Garden rocks give landscapes a luxe look
Gardeners know that a landscape is much more than plants. The lushest foliage and flowers have limited appeal without other elements to act as a foil. Rocks and stones play a vital role, setting unpolished grainy textures against delicate plants, playing earthy tones against vivid floral displays, and adding weight, mass and a sense of solidity to a dynamic green scene. Enlist these heavy hitters to take your garden to the next level of loveliness.
Creating a rock garden as a place for reflection is possible in even the smallest garden, using existing materials and virtually no water. Sitting in a quiet corner contemplating plants growing in harmony with rocks is a respite from the busy outside world.
Stones for sustainability. Rocks, stones and gravel cut down on areas used for lawns and water-hungry plants, substantially reducing water usage. “With our limited water resources and changing climate, sustainability is an underlying philosophy for most landscape designers,” says Janine Mendel, a landscape designer at Cultivart Landscape Design.
Local heroes. Mendel points out that many washed river stones for sale are from countries like Indonesia, and this contributes to erosion there. Buying exotic stone is really the reverse of sustainability, she says. Going local makes even more sense when you factor in the financial and environmental cost of transporting heavy materials long distances.
Aesthetically, local stones and rocks add a cohesive look, especially if there are already naturally occurring rock elements in your garden.
Supporting players. Rocks and stones enhance feature plants as an attractive edging for garden beds. If existing soil is poor, they form a raised bed that can be filled with a more fertile medium.
When planting around rocks, consider color, shape and size. Dark green backgrounds make light rocks stand out, while pale planting makes an ideal foil for dark rocks. Don’t forget that rocks absorb heat — ideal for warmth-loving plants. Don’t plant shrubs that will grow to hide them.
Smooth stones are a lovely accent for tiny succulents in a small garden. Plant a selection of quirky cactuses in a light potting mix with crushed pumice or gravel mulch for drainage. Decorate with a layer of pretty stones — they’ll help retain moisture, which means that less watering is required.
Rocks au naturel. “The placement of rocks in a contrived landscape should reflect how they’d occur in a natural environment. It’s quite a creative skill,” Mendel says.
Japanese “dry landscapes.” Rocks and stones are fundamental to Asian gardens. The Japanese concept of karesansui, meaning “dry landscape,” has taken off globally as a way to use small spaces, reduce water consumption and provide a calm environment. Raked into ripples, sand or fine gravel represents ocean waves, while rocks symbolize islands. Moss is sometimes included, but no other plants or trees.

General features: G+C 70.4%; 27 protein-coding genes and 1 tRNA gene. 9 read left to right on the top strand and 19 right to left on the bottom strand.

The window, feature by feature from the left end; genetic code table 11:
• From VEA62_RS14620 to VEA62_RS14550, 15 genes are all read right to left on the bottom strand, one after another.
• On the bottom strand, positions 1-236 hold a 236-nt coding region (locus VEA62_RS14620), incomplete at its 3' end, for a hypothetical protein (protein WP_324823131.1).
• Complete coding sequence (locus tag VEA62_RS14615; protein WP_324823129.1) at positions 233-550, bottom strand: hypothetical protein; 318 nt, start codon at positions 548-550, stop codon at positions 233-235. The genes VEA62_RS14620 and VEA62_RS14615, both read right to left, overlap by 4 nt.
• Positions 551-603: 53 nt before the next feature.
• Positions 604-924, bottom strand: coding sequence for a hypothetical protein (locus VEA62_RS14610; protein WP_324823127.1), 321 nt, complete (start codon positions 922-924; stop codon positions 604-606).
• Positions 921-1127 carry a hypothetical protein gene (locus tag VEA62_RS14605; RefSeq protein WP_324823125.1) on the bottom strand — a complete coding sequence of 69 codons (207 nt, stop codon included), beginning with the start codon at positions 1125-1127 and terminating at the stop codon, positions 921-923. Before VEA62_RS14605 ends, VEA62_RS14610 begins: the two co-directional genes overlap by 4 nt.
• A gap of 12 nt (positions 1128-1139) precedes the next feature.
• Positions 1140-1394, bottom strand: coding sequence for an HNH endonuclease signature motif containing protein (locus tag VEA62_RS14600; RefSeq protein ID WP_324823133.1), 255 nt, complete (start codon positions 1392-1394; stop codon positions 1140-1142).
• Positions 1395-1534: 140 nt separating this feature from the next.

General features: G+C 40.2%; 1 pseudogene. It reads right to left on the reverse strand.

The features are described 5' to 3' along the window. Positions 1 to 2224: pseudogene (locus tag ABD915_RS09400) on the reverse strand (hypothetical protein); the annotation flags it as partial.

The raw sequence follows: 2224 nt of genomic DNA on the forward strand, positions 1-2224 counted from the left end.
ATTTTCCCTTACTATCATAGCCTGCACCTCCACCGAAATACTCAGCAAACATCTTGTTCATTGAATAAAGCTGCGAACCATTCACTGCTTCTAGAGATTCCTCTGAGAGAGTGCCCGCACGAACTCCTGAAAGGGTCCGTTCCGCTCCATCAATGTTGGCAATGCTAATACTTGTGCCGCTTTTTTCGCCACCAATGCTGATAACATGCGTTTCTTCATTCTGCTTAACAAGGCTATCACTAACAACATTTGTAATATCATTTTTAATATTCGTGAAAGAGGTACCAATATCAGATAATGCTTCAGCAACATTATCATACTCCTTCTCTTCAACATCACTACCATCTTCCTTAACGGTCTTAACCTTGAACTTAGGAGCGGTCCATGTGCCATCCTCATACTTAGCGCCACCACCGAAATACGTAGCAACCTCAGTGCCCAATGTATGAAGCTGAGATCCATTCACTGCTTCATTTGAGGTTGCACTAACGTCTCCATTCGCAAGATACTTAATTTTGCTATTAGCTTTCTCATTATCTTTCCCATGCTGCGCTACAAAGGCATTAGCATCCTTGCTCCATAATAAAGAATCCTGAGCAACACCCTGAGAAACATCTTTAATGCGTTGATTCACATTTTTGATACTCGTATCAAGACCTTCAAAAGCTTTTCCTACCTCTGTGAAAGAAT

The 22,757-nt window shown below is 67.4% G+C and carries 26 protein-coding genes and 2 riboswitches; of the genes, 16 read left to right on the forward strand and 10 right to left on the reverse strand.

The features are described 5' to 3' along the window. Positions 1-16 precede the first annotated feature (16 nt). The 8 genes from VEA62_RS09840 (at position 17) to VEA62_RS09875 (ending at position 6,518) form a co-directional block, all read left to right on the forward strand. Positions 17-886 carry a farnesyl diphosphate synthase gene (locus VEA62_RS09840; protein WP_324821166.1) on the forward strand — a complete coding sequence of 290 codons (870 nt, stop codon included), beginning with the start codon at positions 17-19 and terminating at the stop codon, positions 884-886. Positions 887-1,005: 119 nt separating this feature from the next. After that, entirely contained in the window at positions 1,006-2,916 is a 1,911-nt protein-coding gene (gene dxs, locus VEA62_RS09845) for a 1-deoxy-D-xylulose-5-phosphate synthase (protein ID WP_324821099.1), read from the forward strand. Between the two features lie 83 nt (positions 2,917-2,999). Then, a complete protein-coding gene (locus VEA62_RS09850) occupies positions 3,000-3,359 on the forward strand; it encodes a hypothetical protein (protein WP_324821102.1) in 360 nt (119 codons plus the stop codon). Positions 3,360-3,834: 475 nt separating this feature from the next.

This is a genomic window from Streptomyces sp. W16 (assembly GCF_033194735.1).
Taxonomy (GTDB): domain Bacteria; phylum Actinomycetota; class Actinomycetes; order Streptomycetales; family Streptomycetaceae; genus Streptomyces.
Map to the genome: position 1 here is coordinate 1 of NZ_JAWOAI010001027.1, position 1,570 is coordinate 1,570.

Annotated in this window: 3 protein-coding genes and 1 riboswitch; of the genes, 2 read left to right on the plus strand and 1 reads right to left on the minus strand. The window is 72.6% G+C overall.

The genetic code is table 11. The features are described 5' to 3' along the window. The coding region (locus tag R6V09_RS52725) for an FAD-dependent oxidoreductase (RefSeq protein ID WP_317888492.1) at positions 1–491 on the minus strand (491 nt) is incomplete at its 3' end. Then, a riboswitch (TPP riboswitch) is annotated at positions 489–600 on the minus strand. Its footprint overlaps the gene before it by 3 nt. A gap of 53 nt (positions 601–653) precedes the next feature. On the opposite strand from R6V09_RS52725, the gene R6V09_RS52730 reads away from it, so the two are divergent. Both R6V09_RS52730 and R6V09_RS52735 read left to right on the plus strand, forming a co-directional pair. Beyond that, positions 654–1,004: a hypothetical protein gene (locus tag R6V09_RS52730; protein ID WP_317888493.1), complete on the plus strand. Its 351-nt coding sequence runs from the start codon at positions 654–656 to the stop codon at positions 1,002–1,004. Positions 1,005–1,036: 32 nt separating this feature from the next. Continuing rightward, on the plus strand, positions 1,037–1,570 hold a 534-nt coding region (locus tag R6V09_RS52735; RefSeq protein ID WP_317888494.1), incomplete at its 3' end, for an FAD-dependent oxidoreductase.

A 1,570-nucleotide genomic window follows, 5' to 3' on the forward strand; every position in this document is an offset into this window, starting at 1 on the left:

Water on the rocks. The alliance of rocks and water is key to Asian garden philosophy. It affirms the yin-yang concept of balancing opposite and complementary natural forces. Water is mercurial, filled with light and motion, while rocks are constant and immovable. Together, they create balance and unity.
Bring tranquillity and harmony to your garden by positioning rocks near water, whether it’s a small pond, a stone vessel or a bubbling water feature.
Water also intensifies subtle colors, sharpens contrast, and makes rocks and stones mirrorlike. Dull, dry rocks reveal their full beauty and character when wet, so submerge them or let droplets splash from a water feature to make them shine.
Sculptural rocks. When it comes to garden sculpture, nature does it best. Wind, water, earthquakes and time shape rocks into astonishing artworks. If you’re lucky enough to have an amazing rock, position it prominently to reveal its most interesting face.
Note: Landscaping outlets sell naturally sculpted rocks. Also keep an eye on construction sites — you may be able to get permission to haul away excavated rocks. Before removing any rock from private or public land like a beach or preserve, check to make sure that it’s allowed.
Bold boulders. A boulder is a large rock worn smooth by water. Transporting massive boulders for landscaping is expensive, but using lightweight ceramic versions is one solution.
Stacking stones. Humans have built piles of rocks and stones for eons; dry stone walls date back to Neolithic times. Rock walls have survived in many areas, including England, Ireland, Scandinavia and South America. The Peruvian Inca city of Machu Picchu is made entirely of dry stone construction.
“Currently in Australia one of the trends is … stone used in walling and paving rather than as a more sculptural element,” Mendel says. Local stones and no adhesive chemicals make dry stone walls an eco-friendly addition to a garden.
Cairns occur all over the world. In some places, they are primitive stone stacks; in others, elaborate hive-like monuments. They often have religious, memorial or ceremonial significance, though many were built as navigation aids for travelers.
Building a cairn is an absorbing way to spend time in nature. Play “rock Lego” and plant feathery grasses, such as the variegated Japanese silver grass (Miscanthus sinensis ‘Variegata’) that wave in the wind as a contrast.
A cairn can be as simple as a tower of rocks in decreasing sizes. Ensure that your rocks have a stable seat, or use a little help from cement. Practice on small ones until you get the idea. When you feel confident, go bigger.
Choose a spot where it shows to best advantage and where surrounding plants enhance it.